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Down Syndrome Day at Waicol

Wairarapa College hosts World Down Syndrome Day celebration: Bridie Allen, Sienna Allen, Ava Saba, Matt White [college principal], Rhion Cobb, Patrick Davis and Alex Walsh. PHOTO/SUPPLIED

Wairarapa College joined thousands across New Zealand and internationally when they hosted a World Down Syndrome Day celebration.

New Zealand Down Syndrome Association Wellington region representative attended the early celebration at the Supported Learning Centre on Friday, invited by fellow parent Heather Walsh.

Walsh created the tradition of bringing a cake to share in celebration of WDSD every March. WDSD has been celebrated internationally on March 21 since 2012.

This year also marked the 40th anniversary of the NZDSA providing information, support and advocacy.

Allen’s one-year-old daughter had Down Syndrome, as did Walsh’s son Alex, who is a musically talented student at the SLC.

Wairarapa College principal Matt White joined Allen and Walsh in cutting the cake, along with head of department for SLC Amanda Kawana, head boy Wills Harbord, deputy head girl Sophie Cusack, and all staff and students of the SLC.

Allen spoke highly of the community and the support she and others had received.

“I have become connected with the Wairarapa community of families who share in common children with Down Syndrome.

“These families have warmly welcomed our family to the network after the birth of Sienna and her Down Syndrome diagnosis.”

Allen represented the Wellington and Wairarapa Down Syndrome community at national forums and undertook advocacy for the region.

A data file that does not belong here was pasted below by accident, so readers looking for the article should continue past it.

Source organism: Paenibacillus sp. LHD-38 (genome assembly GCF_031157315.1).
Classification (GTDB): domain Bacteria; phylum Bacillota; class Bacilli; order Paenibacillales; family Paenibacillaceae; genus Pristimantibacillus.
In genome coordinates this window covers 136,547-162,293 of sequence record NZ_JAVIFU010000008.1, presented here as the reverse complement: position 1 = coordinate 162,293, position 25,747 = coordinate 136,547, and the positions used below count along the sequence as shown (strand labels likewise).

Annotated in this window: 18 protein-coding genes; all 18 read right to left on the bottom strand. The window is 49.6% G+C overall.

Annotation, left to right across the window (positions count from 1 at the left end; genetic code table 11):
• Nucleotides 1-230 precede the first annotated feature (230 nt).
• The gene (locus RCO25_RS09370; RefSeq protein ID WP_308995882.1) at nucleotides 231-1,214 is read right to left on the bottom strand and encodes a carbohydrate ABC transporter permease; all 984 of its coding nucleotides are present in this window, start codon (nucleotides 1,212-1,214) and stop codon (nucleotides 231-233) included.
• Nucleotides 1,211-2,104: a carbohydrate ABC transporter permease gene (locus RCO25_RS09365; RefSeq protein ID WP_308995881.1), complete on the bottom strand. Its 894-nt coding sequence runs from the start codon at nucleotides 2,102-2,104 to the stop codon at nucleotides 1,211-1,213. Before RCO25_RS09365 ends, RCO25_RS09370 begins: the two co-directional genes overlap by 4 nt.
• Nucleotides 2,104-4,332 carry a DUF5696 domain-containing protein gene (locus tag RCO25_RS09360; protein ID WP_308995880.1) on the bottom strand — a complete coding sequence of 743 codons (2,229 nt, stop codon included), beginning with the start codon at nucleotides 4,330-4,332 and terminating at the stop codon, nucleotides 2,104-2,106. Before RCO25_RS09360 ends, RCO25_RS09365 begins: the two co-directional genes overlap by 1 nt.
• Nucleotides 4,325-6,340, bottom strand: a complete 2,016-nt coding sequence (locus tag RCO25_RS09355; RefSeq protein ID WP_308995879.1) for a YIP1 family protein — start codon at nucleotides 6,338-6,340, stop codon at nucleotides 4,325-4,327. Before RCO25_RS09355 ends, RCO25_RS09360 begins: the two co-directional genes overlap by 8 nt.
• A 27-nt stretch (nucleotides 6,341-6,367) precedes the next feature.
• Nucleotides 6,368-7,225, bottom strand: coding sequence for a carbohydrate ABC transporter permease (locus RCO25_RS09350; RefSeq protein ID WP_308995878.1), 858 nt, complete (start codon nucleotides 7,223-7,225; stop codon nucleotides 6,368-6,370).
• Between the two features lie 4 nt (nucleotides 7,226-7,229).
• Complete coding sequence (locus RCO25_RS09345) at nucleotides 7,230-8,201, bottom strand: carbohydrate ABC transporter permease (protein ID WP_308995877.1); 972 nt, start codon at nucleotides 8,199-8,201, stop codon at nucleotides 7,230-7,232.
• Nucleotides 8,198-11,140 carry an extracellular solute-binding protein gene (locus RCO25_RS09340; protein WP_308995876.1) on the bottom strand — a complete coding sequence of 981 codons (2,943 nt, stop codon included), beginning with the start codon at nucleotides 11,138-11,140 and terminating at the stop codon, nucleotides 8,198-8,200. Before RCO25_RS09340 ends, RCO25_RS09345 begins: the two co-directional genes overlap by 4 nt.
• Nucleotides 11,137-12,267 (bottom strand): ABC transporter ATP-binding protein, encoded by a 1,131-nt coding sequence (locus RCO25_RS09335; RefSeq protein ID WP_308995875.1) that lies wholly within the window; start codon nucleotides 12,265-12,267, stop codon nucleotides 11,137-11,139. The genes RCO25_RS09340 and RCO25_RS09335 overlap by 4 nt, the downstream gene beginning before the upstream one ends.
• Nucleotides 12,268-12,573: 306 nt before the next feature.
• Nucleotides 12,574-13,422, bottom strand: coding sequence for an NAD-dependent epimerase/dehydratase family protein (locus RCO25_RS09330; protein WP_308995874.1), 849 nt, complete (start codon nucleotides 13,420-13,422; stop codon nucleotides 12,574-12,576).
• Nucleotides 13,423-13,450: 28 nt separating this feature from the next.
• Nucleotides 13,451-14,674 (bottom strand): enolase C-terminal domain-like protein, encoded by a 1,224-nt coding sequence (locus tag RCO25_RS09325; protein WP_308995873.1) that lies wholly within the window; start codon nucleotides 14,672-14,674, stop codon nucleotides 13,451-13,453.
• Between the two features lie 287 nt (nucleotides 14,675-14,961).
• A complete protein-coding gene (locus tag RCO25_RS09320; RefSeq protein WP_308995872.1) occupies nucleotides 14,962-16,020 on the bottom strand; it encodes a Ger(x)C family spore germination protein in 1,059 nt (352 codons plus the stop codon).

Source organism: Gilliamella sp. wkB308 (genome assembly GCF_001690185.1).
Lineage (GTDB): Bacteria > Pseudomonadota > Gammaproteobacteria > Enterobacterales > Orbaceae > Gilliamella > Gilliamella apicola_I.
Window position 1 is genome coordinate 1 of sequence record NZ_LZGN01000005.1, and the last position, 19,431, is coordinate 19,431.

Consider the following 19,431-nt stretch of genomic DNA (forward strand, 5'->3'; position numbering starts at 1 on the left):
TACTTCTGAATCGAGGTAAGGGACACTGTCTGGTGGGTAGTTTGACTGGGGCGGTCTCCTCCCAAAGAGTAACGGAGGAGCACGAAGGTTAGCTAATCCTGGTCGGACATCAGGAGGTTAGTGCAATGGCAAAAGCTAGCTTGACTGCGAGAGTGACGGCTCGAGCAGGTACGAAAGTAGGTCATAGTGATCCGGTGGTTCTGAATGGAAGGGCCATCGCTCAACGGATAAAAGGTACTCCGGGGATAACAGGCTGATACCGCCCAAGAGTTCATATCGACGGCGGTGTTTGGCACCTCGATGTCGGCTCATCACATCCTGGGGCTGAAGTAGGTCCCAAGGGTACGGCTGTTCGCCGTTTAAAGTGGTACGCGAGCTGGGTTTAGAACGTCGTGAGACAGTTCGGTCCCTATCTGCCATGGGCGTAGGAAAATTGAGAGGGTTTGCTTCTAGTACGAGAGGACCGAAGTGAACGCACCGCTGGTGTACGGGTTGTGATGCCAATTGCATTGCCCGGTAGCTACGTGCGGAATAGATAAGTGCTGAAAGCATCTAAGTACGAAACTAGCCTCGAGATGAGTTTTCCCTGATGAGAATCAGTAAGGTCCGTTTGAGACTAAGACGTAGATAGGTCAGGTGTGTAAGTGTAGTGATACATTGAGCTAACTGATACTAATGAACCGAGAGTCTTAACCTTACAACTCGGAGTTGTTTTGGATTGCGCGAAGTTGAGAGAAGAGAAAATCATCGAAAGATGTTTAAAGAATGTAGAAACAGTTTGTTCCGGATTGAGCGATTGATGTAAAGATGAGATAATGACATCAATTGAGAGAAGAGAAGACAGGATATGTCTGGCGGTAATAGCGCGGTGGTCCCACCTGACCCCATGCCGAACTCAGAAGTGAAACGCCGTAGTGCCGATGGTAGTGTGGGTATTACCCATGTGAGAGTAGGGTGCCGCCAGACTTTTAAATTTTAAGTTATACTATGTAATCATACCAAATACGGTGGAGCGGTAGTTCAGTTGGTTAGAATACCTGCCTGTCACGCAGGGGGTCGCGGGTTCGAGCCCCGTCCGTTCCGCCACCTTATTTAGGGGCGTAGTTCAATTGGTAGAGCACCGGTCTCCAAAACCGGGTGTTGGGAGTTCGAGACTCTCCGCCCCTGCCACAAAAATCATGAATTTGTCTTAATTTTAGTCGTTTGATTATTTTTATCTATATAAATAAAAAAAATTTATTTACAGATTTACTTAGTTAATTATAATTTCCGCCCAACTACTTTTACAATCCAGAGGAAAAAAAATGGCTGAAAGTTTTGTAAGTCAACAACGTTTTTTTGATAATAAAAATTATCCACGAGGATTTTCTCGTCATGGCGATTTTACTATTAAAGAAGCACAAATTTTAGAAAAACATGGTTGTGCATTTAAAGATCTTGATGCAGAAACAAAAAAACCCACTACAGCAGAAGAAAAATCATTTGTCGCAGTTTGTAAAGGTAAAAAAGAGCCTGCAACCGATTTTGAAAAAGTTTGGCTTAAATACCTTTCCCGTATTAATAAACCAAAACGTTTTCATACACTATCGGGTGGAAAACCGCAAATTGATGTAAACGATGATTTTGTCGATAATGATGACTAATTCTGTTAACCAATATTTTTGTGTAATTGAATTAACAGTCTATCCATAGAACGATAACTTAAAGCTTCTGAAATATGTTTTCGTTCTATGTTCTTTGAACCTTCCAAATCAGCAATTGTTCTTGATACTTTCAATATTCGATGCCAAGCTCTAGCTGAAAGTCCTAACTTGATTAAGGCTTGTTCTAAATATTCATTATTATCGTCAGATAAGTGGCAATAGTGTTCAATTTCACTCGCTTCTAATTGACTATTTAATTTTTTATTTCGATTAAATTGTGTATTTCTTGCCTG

Five Wairarapa College students had Down Syndrome. They were all actively engaged in school activities ranging from productions to regional and national athletics, swimming, agriculture, and drama.

Teenager Ava Saba was the Wellington Down Syndrome Association’s latest recipient of the Frances Clarke Memorial award in the under-16 category for her contribution and achievements in performing arts.

Both Ava and Alex were invited to a week-long drama workshop over the school holidays at BATS Theatre in Wellington.

The theme for this year’s celebration was ‘connection’, in response to the covid restrictions, which had particularly impacted the disabled community.

“Friday’s cake and celebration was an opportunity to connect face-to-face,” Allen said.

About 100 families across the country joined the ‘BIG CONNECT’ on zoom on Saturday evening.

NZDSA national executive officer Zandra Vaccarino said the zoom celebration was held because the networking tool had become such a big part of everyone’s lives over the past year.

“People with Down syndrome are an integral part of our society and achieve incredible successes each day,” Vaccarino said.

“It was wonderful for all our families to get together in such a way, especially after we had to cancel all events a year ago.”

Minister for Disability Issues Carmel Sepuloni spoke to the families at the event.

Disability Rights commissioner Paula Tesoriero and president of Down Syndrome International Vanessa dos Santos also spoke.

Dos Santos said New Zealand was in the enviable position of being able to celebrate WDSD, while many countries remained in lockdown.

NZDSA patron governor-general Dame Patsy Reddy sent a message congratulating the association on its 40th anniversary.

“This has enabled people with Down syndrome to exercise their inherent rights as citizens and feel empowered to participate as active members of their communities,” Reddy said.

The Wellington/Wairarapa Down Syndrome Association also had a disco in Lower Hutt.

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